Carson City: Lawmakers have decided motorists who want refunds of a $1-per-transaction surcharge that courts decided was unconstitutionally authorized in 2020 will have to go in person to state Department of Motor Vehicles offices. The Legislature’s Interim Finance Committee signed off Thursday on the refund program, the Las Vegas Review-Journal reports. The move aims to comply with a Nevada Supreme Court ruling last May that said the surcharge was unconstitutionally authorized by the Legislature because the state constitution requires revenue measures to be approved by two-thirds majorities in both chambers. Senate Republicans opposed extending the DMV fee along with a tax on businesses in 2019 and filed suit after Democrats approved them. The DMV said it was collecting about $7 million per year from the fee but would provide refunds after the court ruling. The Review-Journal reports five other refund options were dismissed as more complex and costly than the amount collected, including mailing checks to all DMV customers. The rule that lawmakers adopted says people will have to present receipts in person at a DMV office for refunds. Business customers, with a larger volume of transactions, can receive checks.

New Hampshire

Concord: A legislative committee on Friday approved a proposal from the state Department of Health and Human Services to use $4.7 million in federal American Rescue Plan funds to boost COVID-19 vaccination efforts. The last-minute proposal from Gov. Chris Sununu and Health and Human Services Commissioner Lori Shibinette came last week after she withdrew the requests for the acceptance of $27 million in federal COVID-19 vaccination funding that was rejected by the Executive Council the week prior. Approval for the $27 million was needed by both the council and the Joint Legislative Fiscal Committee, which tabled the funds last month. Republican members expressed deep concern that accepting the funds would have bound the state to follow federal directives and mandates related to COVID-19, including “quarantine and isolation.” Attorney General John Formella said that wasn’t the case. Sununu thanked the committee for its vote, saying that “we are committed to finding alternative sources of funds to ensure our vaccine distribution can move full steam ahead, and today’s vote allows us to do so.”

New Jersey

Newark: Bucking a practice used by most law enforcement agencies in the state, the Newark Police Department, New Jersey’s largest municipal force, will stop posting the mug shots of people arrested for minor offenses. The city’s public safety department announced the change in a Facebook post Wednesday. The reason, public safety director Brian O’Hara said, is to help “safeguard individuals from marginalized communities from abuse.” In the post, O’Hara cited a spike in negative comments on a 2017 social media post regarding a prostitution arrest. “The incendiary comments fundamentally indicate that members of marginalized communities – including the transgender community – can become targets of cyber-bullying, which can lead to hate crimes and violence, simply because their photos were published online,” O’Hara said. After the spike in comments, he had the post taken down and changed the department’s policy on mug shots. From now on, the department will only publish mug shots that serve “a specific law enforcement purpose, such as locating a wanted or missing person.” Publishing mug shots can have detrimental consequences to people arrested, said Sarah E. Lageson, an associate professor at the Rutgers-Newark School of Criminal Justice who has a doctorate in sociology.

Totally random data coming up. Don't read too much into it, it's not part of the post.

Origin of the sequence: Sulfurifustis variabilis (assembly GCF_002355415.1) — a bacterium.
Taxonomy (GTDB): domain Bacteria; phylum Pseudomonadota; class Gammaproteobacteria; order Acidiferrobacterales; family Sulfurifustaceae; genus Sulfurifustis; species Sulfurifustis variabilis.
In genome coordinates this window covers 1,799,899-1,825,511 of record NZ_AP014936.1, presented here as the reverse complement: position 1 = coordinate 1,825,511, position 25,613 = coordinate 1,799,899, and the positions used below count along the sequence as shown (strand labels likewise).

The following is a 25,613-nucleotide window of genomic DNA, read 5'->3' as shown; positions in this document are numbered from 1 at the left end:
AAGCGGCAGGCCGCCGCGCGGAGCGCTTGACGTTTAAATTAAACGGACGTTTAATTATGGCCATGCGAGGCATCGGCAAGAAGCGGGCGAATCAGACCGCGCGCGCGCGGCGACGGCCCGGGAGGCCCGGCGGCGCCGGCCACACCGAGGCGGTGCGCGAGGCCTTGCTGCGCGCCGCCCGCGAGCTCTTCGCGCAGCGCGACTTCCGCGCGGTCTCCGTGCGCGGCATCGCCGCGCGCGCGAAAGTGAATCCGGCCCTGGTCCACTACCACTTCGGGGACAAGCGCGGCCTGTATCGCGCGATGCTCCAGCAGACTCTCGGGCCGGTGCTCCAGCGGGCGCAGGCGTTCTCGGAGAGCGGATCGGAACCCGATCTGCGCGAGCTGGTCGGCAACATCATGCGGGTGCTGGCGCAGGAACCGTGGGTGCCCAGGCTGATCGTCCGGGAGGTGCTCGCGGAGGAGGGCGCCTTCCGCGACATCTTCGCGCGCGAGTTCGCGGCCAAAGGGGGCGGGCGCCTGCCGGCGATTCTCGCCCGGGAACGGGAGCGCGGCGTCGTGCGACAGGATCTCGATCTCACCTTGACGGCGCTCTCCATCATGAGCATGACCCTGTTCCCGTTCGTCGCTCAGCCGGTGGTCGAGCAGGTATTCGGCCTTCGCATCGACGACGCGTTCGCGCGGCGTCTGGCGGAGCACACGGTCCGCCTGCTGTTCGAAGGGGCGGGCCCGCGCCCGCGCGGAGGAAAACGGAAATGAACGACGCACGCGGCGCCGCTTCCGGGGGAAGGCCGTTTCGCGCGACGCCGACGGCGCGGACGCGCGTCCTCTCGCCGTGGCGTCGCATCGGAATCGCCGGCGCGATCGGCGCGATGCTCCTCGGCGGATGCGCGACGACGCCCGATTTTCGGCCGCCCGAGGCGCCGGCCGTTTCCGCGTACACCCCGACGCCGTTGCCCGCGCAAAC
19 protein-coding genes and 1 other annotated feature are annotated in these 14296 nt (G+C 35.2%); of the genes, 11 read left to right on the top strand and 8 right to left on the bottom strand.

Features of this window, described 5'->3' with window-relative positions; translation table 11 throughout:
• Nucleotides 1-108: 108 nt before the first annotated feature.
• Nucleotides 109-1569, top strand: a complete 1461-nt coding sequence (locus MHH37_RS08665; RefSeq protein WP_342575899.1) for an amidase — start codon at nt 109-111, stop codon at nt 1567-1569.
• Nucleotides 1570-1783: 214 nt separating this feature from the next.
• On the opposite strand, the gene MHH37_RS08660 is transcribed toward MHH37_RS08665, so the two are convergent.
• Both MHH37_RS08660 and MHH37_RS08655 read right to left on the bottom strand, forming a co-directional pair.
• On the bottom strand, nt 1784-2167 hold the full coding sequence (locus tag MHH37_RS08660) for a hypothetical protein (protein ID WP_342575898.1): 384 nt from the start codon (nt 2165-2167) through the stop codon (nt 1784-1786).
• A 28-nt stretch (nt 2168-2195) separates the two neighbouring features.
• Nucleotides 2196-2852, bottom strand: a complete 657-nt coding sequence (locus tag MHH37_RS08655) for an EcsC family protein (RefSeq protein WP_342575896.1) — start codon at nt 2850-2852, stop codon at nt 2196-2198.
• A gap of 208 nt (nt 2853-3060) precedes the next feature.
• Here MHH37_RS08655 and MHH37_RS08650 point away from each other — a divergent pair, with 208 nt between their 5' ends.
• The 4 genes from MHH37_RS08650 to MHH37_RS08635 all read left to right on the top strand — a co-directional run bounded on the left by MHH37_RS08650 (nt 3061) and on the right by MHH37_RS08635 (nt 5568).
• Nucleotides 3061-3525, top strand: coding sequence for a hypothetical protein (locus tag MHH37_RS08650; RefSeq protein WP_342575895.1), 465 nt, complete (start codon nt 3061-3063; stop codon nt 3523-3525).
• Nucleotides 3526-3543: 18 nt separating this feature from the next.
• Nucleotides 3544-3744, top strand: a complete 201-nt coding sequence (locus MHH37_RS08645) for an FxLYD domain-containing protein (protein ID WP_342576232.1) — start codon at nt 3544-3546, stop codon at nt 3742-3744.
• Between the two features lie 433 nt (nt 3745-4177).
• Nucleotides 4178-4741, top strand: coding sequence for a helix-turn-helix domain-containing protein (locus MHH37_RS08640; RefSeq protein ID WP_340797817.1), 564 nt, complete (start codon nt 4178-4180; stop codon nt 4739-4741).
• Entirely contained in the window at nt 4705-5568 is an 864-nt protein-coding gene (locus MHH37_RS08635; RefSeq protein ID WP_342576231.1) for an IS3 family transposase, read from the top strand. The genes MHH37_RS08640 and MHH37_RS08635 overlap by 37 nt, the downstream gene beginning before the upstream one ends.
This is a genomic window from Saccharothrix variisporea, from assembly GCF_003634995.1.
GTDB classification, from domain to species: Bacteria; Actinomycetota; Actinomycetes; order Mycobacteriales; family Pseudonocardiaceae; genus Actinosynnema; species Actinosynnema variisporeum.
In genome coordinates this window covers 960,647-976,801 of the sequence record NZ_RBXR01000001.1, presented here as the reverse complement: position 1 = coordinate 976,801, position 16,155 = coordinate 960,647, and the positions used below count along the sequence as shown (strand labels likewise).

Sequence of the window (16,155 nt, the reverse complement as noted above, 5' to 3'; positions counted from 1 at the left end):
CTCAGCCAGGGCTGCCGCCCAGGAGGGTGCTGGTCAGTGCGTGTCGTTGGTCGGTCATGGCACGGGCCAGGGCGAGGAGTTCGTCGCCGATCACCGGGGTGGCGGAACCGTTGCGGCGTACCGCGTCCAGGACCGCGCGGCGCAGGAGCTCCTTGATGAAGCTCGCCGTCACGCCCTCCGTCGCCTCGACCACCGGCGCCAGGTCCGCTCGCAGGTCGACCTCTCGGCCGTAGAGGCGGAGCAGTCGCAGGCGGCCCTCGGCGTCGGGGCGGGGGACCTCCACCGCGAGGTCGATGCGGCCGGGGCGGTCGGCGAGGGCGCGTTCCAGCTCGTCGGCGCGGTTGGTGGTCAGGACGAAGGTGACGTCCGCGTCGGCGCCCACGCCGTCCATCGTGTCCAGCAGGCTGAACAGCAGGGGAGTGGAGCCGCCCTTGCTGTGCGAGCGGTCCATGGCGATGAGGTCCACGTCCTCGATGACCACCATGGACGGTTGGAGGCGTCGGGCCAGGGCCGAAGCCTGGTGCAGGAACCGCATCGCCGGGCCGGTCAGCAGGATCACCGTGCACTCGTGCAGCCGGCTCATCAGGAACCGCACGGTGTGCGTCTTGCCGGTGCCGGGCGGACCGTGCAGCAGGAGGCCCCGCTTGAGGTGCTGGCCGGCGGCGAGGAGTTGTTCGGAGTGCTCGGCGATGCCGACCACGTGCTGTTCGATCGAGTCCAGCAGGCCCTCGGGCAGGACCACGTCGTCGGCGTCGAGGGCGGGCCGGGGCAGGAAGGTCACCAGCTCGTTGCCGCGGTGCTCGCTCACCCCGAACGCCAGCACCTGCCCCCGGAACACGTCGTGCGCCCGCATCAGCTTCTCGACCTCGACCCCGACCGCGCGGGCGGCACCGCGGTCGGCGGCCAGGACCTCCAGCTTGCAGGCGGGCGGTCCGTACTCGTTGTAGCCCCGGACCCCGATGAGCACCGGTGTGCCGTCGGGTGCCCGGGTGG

New Mexico

Albuquerque: Federal water managers warned Wednesday that like other basins across the western U.S., the Pecos River Basin is likely to experience growing water shortages as temperatures continue to rise over the next century. The U.S. Bureau of Reclamation discussed the findings of a recently completed study on the basin during a virtual briefing, saying the goal of the work was to better understand the threats to water supplies in the region due to climate change. Officials also looked at what tools could be used to stretch resources to help sustain viable agriculture over the coming century as challenges grow. Reclamation Study Manager Dagmar Llewellyn said those challenges are significant. She described the Pecos basin as arid with a limited and highly variable water supply. “Drought and climate change-induced aridification is ongoing already in the basin,” she said. “We’ve been seeing less snowfall in the headwaters and more winter precipitation falling as rain. We’ve also been seeing higher consumption rates within the agricultural system.” The peak flow of snowmelt runoff into Santa Rosa Reservoir, located at the top of the system, amounted to only a trickle of about 5 cubic feet per second this year. Total volume during the runoff period was about 700 acre-feet, or 56 times less than the historical average. That meant less water for downstream users.